I’ll be honest in that I don’t quite know how to talk about baby stuff on here, while knowing that for some people it’s a sensitive, painful topic. Ignoring it won’t work, because I blog about my life, and this is a fairly big part of my life. Please understand that if you feel like you just can’t read my blog anymore, I totally understand.
So that’s that. The good, the exciting, the guilt, the emotion. It’s a mixed bag, but something I will never forget in my whole life. Here is what I do know:
- We’re incredibly blessed
- We don’t take it for granted
- I hope this calmer pregnancy means a calmer child, because no one (especially me) can handle a second Jack. The world ain’t ready for that folks.
- I had always anticipated having a daughter in my life. We’re done after two kids, so it isn’t happening. Once I got over the shock (happy shock) of finding out this one was a boy, I thought “what an honor to be able to teach another man to treat his wife (or husband, hell, I don’t care I just want a happy child) with dignity and respect”. I get one more chance to send a male out in to the world who can cook, be handy, be funny, be smart, be genuine, and respect people. And god help me, at least one of these boys will learn to deal with a freaking common cold without acting like they are dying.
- I hope this kid likes me. From the second they put Jack on my chest (and he did a push up and looked around), homeboy has ONLY had eyes for Troy. Had it not been for my boobs in that first year, he would have wanted nothing from me. That whole “Momma’s boy” stuff is a load of crap.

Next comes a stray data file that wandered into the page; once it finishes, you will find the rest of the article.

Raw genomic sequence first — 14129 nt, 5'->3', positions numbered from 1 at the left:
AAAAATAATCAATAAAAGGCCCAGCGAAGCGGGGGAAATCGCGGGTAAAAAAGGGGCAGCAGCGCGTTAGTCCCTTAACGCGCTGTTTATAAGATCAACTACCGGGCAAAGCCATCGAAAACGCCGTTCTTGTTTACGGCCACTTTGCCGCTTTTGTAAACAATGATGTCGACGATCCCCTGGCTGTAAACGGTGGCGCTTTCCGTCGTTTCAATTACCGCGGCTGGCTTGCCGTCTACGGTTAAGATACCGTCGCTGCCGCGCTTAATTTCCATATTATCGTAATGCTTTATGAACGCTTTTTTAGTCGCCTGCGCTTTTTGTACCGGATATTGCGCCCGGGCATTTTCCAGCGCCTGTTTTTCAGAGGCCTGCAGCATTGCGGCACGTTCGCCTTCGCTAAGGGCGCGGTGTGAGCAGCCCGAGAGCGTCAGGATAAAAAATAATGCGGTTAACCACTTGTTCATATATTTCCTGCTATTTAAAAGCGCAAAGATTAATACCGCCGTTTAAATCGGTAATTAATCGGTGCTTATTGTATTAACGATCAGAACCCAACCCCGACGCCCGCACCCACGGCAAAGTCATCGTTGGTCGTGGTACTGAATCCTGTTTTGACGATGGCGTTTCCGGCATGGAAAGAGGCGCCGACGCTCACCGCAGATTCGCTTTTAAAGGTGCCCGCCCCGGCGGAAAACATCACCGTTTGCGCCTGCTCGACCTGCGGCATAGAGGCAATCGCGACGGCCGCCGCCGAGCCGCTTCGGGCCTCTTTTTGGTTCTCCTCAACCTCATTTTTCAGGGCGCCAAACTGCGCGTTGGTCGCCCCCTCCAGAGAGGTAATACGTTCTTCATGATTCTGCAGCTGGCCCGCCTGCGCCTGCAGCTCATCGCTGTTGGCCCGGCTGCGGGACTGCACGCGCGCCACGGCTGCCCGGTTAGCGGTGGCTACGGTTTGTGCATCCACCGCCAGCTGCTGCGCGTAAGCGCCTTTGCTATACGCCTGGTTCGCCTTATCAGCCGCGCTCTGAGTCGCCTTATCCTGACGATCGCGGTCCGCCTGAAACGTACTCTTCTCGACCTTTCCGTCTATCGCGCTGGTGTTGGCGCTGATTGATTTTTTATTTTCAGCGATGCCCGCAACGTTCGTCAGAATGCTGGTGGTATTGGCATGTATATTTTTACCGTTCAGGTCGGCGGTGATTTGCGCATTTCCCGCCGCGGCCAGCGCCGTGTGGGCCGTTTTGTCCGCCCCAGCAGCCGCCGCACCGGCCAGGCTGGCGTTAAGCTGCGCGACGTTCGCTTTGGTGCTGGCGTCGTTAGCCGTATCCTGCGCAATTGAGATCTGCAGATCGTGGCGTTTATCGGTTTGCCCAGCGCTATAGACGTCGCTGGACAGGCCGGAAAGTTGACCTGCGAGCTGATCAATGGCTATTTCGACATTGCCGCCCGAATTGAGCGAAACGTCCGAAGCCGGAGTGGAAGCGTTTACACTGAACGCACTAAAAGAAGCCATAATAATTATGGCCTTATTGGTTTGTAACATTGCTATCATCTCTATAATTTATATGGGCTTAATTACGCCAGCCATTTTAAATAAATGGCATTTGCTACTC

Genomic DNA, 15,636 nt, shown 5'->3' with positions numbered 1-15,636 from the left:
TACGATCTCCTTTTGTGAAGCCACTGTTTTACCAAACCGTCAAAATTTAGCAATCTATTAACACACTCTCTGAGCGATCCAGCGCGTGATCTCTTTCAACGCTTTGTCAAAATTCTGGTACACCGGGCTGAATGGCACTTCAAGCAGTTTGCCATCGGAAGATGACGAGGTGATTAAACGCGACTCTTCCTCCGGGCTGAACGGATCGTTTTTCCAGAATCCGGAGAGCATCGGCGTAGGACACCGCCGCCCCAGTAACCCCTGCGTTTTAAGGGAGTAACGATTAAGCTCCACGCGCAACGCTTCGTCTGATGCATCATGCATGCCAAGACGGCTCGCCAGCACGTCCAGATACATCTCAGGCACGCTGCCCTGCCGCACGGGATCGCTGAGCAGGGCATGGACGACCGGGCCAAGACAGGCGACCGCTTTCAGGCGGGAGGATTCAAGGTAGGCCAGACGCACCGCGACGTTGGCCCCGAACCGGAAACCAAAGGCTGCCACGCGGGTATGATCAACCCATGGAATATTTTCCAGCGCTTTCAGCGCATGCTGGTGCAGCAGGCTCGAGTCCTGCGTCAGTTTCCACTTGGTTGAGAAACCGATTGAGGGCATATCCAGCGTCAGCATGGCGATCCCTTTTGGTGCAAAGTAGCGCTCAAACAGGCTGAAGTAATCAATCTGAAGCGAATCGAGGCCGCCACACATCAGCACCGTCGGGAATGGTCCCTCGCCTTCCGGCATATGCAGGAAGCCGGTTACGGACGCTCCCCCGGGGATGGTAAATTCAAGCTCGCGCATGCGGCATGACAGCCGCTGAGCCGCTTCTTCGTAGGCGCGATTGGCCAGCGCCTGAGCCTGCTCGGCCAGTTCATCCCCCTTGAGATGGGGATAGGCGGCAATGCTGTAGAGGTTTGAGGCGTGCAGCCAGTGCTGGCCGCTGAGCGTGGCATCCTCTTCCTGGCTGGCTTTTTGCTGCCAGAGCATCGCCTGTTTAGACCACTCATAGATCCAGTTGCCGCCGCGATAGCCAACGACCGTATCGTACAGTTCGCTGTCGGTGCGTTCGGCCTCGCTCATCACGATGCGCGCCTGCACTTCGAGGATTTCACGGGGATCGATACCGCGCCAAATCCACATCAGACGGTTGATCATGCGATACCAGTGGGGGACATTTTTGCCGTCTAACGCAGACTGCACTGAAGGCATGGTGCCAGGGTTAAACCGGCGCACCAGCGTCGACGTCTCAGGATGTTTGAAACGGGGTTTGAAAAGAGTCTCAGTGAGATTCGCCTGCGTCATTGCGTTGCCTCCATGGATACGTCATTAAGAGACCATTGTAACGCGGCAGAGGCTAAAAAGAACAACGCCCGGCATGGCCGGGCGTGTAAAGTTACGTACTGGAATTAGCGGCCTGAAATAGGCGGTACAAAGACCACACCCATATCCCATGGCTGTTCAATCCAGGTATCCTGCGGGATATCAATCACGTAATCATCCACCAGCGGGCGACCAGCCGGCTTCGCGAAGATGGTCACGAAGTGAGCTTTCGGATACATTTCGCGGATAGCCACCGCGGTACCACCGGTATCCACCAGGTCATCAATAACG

I’m guessing for a few of you, the whole quitting my job is making a lot more sense now, huh? Now that Troy had a really good full-time solid job with benefits, we ran the numbers. After paying for two kids in daycare, I’d essentially be working for minimum wage. Troy can pick up an extra shift a month and make up for what I would be bringing home.
I also work late. A lot. And my commute is over 90 minutes a day. I already get up at 4:30 am to get ready, get Jack ready, get him to daycare, and get to work on time. Adding a separate day care drop off to that mix would be insanity. As of now, if Jack gets sick, we’re left scrambling at 5 am to find alternate care, reschedule my clients, or beg someone just anyone to watch this kid because Troy has to work and I have a presentation to give to 90 people at 8:30 am. Now, when I work late, it’s an act of God to get late coverage for Jack. If I suddenly tried to thrust an infant in to that mix, it just wouldn’t happen.
And so, we have big changes ’round these parts. Big changes for our family, but all exciting and slightly terrifying. I look forward to sharing our joy, laughter, heart-stopping fears, and silliness with you. Thanks for being a part of our journey and our family.
*special thanks again to my friend Kat for always being willing to help me out with Photoshopping stuff!